Keller: Our strengths are the second-day story providing context and a deeper analysis. But one of the goals that we have had, and one of the things that I was brought on to do, is to add a sentence or two with some basic information and build those data sets, so that when something happens, we’re able to include that into a [breaking news] story.

A map used to illustrate where security guards were placed to watch for fires near the I-10 highway in Los Angeles, after the fire in November 2023.

Tell us about your Hack Day practice. What is the goal and how does it work?

Harjai: We take a survey before the Hack Day, and the survey usually has us indicate if there are any specific topics or projects that we are interested in participating in. For our last Hack Day, we ultimately chose three different projects, and the teams of people for each project were already settled because of responses to the survey. So I was interested in working on a project trying to figure out a way to help reporters see anomalies in [Mexican and Canadian] border wait times. Then we go into our own teams and decide: What can we accomplish in that day? 

We continue working on the projects after Hack Day because they are useful, in a journalistic sense. But I think the benefit is the team building, team cohesion and approaching a challenge together. 

Lurye: I will also point out that these hack days are completely remote, so I think that makes it even more impressive. 

In addition to Hack Day, we have weekly learning time which is a block of time on our calendar when you’re not supposed to have any meetings that you can devote to a learning project. I started a learning project, where I wanted to experiment with building a scraper to scrape school board meetings. After I had done that, I pitched it for Hack Day to continue building on it, and then we worked on it a lot more during Hack Day. And then even beyond that, we still kept it up.

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Wildeman: It’s really fun. It’s really important to the team cohesion because we’re so distributed. It just exposes you to the intellectual power of the team as a whole, so that’s really energizing and fun. We get one upside of a project sometimes coming out of it that we hope to put all the way through to publication or deployment, but we also just get to learn what the strengths of the other members of our team are and it empowers us about how much we can accomplish in a short period of time.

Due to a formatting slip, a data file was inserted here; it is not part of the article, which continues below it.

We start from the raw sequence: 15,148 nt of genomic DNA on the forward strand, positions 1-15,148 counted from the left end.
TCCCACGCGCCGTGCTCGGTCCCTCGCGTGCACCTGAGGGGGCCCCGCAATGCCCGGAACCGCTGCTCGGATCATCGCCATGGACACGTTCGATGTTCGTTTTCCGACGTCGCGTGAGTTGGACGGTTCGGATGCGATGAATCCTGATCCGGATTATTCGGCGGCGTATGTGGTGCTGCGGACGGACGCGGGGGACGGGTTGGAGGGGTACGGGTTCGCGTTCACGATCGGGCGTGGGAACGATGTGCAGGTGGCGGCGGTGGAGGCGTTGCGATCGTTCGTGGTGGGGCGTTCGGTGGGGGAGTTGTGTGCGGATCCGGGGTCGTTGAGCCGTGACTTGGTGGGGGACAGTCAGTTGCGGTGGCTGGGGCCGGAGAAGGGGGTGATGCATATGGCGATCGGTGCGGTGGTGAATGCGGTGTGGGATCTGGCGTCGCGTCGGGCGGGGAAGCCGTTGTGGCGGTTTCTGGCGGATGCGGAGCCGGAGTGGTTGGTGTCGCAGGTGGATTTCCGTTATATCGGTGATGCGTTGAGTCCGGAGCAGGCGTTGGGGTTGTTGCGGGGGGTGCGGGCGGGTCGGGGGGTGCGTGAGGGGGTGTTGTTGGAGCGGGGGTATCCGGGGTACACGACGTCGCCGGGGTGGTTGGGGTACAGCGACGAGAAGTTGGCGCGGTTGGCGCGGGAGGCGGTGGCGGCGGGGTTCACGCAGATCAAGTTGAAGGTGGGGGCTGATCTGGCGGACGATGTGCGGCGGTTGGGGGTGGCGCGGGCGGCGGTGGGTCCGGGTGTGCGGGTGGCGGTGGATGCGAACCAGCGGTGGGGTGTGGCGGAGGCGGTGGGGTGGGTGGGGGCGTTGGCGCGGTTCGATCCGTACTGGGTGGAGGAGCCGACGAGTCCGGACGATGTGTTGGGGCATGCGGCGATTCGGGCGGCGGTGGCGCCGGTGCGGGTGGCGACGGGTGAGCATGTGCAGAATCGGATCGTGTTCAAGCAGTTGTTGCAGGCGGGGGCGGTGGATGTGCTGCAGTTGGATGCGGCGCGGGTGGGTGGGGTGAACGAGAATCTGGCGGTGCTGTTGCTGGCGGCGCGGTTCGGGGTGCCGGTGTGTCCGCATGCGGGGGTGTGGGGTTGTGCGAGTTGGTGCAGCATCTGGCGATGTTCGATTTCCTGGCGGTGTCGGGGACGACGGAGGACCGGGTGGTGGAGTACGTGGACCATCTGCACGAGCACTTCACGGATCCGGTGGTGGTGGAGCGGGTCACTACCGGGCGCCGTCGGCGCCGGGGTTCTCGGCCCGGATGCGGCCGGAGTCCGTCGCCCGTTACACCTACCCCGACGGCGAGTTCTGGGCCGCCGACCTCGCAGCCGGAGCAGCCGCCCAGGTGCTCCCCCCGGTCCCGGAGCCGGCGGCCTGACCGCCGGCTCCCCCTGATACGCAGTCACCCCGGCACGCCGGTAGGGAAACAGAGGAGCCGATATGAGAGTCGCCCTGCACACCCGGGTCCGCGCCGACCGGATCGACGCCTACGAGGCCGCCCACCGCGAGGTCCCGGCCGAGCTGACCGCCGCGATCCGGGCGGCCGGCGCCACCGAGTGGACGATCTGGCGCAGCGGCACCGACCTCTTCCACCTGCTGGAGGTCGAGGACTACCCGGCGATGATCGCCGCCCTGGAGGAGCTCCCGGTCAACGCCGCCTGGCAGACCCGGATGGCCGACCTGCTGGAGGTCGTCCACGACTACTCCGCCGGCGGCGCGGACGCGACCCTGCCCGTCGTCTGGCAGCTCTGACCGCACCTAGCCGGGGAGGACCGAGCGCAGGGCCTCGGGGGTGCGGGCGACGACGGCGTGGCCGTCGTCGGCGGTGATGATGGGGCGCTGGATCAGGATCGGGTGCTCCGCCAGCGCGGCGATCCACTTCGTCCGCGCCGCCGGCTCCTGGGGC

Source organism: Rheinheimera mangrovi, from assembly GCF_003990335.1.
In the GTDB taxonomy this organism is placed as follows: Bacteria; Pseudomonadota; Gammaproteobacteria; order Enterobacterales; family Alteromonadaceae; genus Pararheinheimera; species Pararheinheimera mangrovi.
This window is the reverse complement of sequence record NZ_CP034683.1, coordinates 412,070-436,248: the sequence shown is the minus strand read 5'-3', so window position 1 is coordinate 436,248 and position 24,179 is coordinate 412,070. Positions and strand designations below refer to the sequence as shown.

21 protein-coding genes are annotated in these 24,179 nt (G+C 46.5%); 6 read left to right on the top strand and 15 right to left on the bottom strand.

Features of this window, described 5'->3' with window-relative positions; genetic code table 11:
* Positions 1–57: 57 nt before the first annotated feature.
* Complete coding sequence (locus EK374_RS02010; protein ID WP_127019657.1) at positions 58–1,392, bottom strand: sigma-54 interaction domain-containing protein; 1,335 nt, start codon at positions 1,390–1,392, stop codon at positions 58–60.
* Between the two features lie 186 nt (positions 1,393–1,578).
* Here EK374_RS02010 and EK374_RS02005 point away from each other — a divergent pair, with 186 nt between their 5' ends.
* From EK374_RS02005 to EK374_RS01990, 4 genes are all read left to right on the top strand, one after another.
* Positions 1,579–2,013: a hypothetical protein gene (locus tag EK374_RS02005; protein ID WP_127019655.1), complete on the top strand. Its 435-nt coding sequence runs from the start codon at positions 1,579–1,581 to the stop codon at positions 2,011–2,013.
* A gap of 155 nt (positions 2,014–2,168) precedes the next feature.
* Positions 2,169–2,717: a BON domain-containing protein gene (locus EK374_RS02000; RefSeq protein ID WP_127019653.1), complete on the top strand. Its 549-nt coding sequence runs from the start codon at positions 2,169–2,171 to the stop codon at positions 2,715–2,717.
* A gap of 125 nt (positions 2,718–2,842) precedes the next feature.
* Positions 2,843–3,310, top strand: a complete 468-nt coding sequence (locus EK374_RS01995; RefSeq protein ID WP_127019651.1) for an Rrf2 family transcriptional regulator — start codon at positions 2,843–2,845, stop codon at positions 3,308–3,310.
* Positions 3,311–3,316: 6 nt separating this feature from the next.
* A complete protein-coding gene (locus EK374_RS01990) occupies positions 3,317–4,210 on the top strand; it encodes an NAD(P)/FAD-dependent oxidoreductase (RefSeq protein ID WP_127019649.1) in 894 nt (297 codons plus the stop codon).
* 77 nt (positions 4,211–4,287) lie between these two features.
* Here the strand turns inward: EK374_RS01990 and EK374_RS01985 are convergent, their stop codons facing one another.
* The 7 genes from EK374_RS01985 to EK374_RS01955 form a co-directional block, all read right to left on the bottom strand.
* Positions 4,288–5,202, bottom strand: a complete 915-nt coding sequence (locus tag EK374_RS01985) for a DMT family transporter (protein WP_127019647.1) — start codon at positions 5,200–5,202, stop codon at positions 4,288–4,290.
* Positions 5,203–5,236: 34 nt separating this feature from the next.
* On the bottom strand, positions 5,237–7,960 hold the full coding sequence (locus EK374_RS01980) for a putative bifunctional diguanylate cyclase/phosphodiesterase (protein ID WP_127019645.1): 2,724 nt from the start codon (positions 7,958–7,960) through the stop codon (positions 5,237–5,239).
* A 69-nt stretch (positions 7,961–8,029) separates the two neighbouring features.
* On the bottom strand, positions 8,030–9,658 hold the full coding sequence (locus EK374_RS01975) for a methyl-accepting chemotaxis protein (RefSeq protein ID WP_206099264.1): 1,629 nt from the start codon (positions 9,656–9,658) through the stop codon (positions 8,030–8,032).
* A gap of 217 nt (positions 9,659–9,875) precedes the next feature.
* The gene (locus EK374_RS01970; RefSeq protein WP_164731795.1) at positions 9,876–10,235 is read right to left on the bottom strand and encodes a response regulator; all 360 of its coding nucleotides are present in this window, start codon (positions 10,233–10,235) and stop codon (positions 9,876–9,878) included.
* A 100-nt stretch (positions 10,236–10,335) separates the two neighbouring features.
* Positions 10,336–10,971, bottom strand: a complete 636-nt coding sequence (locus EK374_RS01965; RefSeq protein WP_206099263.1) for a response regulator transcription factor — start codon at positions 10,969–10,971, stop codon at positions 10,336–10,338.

Do you have any advice for people applying for data reporting positions, generally across different newsrooms?

Wildeman: Editors are going to be most impressed by a really good pitch in my experience. So I would have at least a few really ambitious pitches, and bring those to the interview process because that’s the language the editors speak.

Lurye: I would also add it’s important to emphasize the core journalistic skills in addition to the data skills. So if you also have the journalism experience — you can write, you can interview and you understand what makes for a good news story — it’s really good to emphasize those kinds of skills.

Harjai: Data journalists have a lot of skills that they can contribute. And it doesn’t always have to be some big flashy map. When you’re making a portfolio, don’t feel like you need to have some crazy sort of interactive web page already built. There’s a lot of ways you can show that you’re a good data reporter. 

Keller: Be thoughtful about communicating your process. Tools, languages and software — some fluency there is important — but it’s more [important to know] how you think, the way that you think about analyzing a data set, extracting the information and interviewing. It will translate across programming languages and tools.

Pavithra Rajesh and Kelly Chan